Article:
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CPS Inspector General Nicholas Schuler quits abruptly

Schuler, who oversees investigations into wrongdoing in CPS, was under investigation himself. One complaint alleged the IG’s office was a “toxic workplace.”

Chicago Public Schools Inspector General Nicholas Schuler
Chicago Public Schools Inspector General Nicholas Schuler
James Foster/For the Sun-Times

Chicago Public Schools Inspector General Nicholas Schuler quit his post Monday, city officials confirmed.

In a statement Monday morning, Mayor Lori Lightfoot said she accepted the resignation of the schools watchdog. His last day will be Feb. 29.

“The mayor thanks Mr. Schuler for his years of dedicated service to Chicago Public Schools and the City of Chicago. The Chicago Public Schools inspector general performs the critical role of ensuring the integrity of important functions within Chicago Public Schools, particularly regarding allegations of sexual assault or abuse. As a result, the mayor’s office will immediately begin the search for a replacement to ensure the rights of all students, teachers and staff remain protected.”

Schuler told his staff of his decision to resign from the position that he held since 2014 at a meeting Monday morning.

Schuler still had more than two years left in his current term.

In a brief statement, he said, “I have no comment other than that I’m proud of the work we have accomplished here over the past 5 years.”

The Sun-Times reported Friday that anonymous complaints about Schuler, 52, prompted the city’s school board to hire an outside law firm to conduct a probe into the head of the office of almost 50 employees and at least $3.64 million budget.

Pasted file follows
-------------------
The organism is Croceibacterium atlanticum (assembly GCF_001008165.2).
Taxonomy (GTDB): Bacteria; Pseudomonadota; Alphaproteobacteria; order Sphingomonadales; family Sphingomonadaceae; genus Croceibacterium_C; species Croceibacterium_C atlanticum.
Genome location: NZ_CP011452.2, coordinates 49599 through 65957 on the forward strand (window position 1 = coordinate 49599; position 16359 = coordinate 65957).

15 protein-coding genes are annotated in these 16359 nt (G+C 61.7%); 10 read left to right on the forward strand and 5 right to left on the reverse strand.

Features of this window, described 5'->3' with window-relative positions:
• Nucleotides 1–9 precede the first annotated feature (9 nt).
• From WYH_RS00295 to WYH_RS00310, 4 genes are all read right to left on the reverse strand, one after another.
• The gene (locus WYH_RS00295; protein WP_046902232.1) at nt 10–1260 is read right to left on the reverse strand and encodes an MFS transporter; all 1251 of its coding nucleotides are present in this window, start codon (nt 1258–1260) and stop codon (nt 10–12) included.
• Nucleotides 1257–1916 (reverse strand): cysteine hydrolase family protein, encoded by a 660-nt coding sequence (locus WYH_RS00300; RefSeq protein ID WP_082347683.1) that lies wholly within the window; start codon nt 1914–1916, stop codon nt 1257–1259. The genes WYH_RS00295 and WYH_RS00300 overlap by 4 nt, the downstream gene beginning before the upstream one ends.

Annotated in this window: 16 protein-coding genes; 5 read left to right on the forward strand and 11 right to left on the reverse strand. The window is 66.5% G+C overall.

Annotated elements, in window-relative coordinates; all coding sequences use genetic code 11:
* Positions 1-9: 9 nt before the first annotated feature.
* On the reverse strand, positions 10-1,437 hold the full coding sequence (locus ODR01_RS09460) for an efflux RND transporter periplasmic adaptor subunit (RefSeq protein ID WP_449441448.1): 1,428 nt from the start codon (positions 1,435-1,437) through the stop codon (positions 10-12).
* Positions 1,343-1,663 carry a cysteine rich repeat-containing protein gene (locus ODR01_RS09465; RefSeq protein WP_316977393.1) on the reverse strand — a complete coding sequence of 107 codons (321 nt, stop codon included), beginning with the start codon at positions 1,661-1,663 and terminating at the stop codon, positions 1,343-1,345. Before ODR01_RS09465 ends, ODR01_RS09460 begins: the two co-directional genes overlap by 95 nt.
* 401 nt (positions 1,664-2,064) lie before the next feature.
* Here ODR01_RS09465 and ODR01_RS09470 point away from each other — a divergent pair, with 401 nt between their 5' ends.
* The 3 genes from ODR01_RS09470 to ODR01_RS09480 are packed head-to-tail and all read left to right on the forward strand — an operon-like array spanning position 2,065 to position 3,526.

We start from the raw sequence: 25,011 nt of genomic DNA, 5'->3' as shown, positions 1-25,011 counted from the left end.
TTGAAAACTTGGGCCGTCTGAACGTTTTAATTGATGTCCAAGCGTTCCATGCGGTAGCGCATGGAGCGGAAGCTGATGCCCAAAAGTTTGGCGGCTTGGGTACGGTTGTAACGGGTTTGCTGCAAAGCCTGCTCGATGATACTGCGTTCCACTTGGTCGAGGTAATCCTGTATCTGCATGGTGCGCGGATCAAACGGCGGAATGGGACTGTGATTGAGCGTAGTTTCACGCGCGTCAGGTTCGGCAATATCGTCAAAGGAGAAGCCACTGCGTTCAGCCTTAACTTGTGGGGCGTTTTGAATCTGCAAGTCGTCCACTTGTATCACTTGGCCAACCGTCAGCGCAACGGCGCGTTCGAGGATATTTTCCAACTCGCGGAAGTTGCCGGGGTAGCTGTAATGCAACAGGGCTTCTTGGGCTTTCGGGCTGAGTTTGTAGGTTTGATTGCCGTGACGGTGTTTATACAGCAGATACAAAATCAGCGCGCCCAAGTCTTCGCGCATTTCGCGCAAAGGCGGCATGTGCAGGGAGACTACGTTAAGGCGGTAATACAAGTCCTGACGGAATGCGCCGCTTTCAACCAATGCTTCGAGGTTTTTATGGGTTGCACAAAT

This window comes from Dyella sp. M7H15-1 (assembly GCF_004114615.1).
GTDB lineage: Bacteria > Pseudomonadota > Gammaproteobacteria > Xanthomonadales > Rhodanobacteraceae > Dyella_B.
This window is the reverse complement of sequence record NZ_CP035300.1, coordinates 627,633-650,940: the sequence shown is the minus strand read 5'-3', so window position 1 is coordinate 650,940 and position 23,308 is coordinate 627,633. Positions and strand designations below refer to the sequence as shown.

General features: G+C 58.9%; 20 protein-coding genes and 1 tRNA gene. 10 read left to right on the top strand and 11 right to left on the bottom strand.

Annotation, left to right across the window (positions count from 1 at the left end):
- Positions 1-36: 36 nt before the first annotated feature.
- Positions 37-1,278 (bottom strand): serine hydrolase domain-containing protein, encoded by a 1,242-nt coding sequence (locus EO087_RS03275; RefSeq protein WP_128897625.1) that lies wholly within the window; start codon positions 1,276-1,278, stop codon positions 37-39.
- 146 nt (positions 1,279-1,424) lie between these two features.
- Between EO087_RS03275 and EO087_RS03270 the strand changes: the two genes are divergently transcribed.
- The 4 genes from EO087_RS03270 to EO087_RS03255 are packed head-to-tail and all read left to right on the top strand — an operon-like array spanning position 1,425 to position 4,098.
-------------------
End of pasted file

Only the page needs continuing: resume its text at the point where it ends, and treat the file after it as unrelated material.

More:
One of the complaints, purporting to be from “employees in the office of Inspector General for Chicago Public Schools” and obtained by the Sun-Times, said that “the IG has created a toxic workplace for everyone.”

The complaint, which was not dated, continues: “He is verbally abusive to employees and yells at people so loud that the entire office can hear him. He made people cry when yelling at them. He also throws ‘temper tantrums’ and becomes physically threatening by slamming doors and other things.”

In December, the law firm, which had been hired in May by CPS’ top attorney “to conduct investigations into allegations of employee misconduct and such other matters as determined by the general counsel,” gave the Board of Education a report with its findings, a source told the Sun-Times. CPS would not release that report.

Who polices the schools watchdog isn’t clear. State law establishing the CPS IG’s office doesn’t address who would handle complaints about anyone in the the inspector general’s office. Nor does CPS have any protocol — as the City of Chicago’s inspector general’s office has had since 2009 — spelling out a process for handling such grievances.

Schuler was promoted by then-Mayor Rahm Emanuel to inspector general in 2014. His investigations led to the resignation of two CPS CEOs. His office took over investigations into CPS’ handling of a widespread sex abuse scandal in 2018, more than doubling the size of his staff from 19 to 49.

Emanuel renewed the IG’s appointment in 2018, granting him a second four-year term.

The Board of Education, in a resolution, “acknowledged” the appointment, made in June of that year.

The mayor alone is responsible for appointing the inspector general, whose office operates separately from district administration or the Board of Education.

CPS officials didn’t immediately respond to requests for comment.